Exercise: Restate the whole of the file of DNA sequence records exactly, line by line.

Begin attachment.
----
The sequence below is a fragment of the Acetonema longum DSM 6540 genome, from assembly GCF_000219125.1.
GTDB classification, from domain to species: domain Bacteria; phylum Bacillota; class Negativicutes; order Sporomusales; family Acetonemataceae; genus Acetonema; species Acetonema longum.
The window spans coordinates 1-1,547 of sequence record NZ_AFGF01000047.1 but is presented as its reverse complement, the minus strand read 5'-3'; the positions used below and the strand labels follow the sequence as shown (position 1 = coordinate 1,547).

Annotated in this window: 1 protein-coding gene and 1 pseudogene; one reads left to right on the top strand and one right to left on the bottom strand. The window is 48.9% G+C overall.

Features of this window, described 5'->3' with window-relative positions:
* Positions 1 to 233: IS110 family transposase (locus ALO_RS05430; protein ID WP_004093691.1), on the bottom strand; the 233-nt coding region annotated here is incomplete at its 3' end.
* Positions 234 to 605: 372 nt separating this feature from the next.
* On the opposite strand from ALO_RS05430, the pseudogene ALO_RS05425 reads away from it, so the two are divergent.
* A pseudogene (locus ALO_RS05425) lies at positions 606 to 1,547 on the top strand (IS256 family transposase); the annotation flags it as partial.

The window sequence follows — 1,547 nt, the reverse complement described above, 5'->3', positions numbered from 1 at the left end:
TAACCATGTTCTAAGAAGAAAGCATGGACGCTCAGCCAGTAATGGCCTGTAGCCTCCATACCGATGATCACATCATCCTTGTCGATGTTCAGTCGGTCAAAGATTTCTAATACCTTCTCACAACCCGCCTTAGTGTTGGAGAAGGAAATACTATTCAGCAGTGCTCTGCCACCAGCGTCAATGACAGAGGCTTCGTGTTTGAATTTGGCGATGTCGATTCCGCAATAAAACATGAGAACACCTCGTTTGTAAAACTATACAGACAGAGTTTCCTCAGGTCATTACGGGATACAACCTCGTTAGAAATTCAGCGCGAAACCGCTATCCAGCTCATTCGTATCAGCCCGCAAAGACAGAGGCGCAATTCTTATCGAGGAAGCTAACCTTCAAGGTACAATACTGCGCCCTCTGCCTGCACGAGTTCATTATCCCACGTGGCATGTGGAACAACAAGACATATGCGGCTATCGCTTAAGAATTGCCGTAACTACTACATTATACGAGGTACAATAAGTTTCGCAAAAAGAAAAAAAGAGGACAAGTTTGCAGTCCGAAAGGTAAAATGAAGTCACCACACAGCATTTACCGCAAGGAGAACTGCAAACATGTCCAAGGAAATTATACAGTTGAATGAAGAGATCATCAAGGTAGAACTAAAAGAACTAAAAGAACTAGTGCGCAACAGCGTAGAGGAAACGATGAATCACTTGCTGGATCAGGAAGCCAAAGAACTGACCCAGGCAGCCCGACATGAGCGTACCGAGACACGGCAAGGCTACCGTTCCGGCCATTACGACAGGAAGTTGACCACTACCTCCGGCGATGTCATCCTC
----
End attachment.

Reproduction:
The sequence below is a fragment of the Acetonema longum DSM 6540 genome, from assembly GCF_000219125.1.
GTDB classification, from domain to species: domain Bacteria; phylum Bacillota; class Negativicutes; order Sporomusales; family Acetonemataceae; genus Acetonema; species Acetonema longum.
The window spans coordinates 1-1,547 of sequence record NZ_AFGF01000047.1 but is presented as its reverse complement, the minus strand read 5'-3'; the positions used below and the strand labels follow the sequence as shown (position 1 = coordinate 1,547).

Annotated in this window: 1 protein-coding gene and 1 pseudogene; one reads left to right on the top strand and one right to left on the bottom strand. The window is 48.9% G+C overall.

Features of this window, described 5'->3' with window-relative positions:
* Positions 1 to 233: IS110 family transposase (locus ALO_RS05430; protein ID WP_004093691.1), on the bottom strand; the 233-nt coding region annotated here is incomplete at its 3' end.
* Positions 234 to 605: 372 nt separating this feature from the next.
* On the opposite strand from ALO_RS05430, the pseudogene ALO_RS05425 reads away from it, so the two are divergent.
* A pseudogene (locus ALO_RS05425) lies at positions 606 to 1,547 on the top strand (IS256 family transposase); the annotation flags it as partial.

The window sequence follows — 1,547 nt, the reverse complement described above, 5'->3', positions numbered from 1 at the left end:
TAACCATGTTCTAAGAAGAAAGCATGGACGCTCAGCCAGTAATGGCCTGTAGCCTCCATACCGATGATCACATCATCCTTGTCGATGTTCAGTCGGTCAAAGATTTCTAATACCTTCTCACAACCCGCCTTAGTGTTGGAGAAGGAAATACTATTCAGCAGTGCTCTGCCACCAGCGTCAATGACAGAGGCTTCGTGTTTGAATTTGGCGATGTCGATTCCGCAATAAAACATGAGAACACCTCGTTTGTAAAACTATACAGACAGAGTTTCCTCAGGTCATTACGGGATACAACCTCGTTAGAAATTCAGCGCGAAACCGCTATCCAGCTCATTCGTATCAGCCCGCAAAGACAGAGGCGCAATTCTTATCGAGGAAGCTAACCTTCAAGGTACAATACTGCGCCCTCTGCCTGCACGAGTTCATTATCCCACGTGGCATGTGGAACAACAAGACATATGCGGCTATCGCTTAAGAATTGCCGTAACTACTACATTATACGAGGTACAATAAGTTTCGCAAAAAGAAAAAAAGAGGACAAGTTTGCAGTCCGAAAGGTAAAATGAAGTCACCACACAGCATTTACCGCAAGGAGAACTGCAAACATGTCCAAGGAAATTATACAGTTGAATGAAGAGATCATCAAGGTAGAACTAAAAGAACTAAAAGAACTAGTGCGCAACAGCGTAGAGGAAACGATGAATCACTTGCTGGATCAGGAAGCCAAAGAACTGACCCAGGCAGCCCGACATGAGCGTACCGAGACACGGCAAGGCTACCGTTCCGGCCATTACGACAGGAAGTTGACCACTACCTCCGGCGATGTCATCCTC